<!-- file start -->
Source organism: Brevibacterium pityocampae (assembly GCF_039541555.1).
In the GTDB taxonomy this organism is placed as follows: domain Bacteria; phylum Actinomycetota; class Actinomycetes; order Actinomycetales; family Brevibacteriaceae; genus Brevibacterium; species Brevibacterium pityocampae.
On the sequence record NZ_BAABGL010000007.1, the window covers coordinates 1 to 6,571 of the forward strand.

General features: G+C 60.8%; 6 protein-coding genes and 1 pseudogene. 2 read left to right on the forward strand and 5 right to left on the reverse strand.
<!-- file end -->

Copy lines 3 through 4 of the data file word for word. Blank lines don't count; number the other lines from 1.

On the sequence record NZ_BAABGL010000007.1, the window covers coordinates 1 to 6,571 of the forward strand.

General features: G+C 60.8%; 6 protein-coding genes and 1 pseudogene. 2 read left to right on the forward strand and 5 right to left on the reverse strand.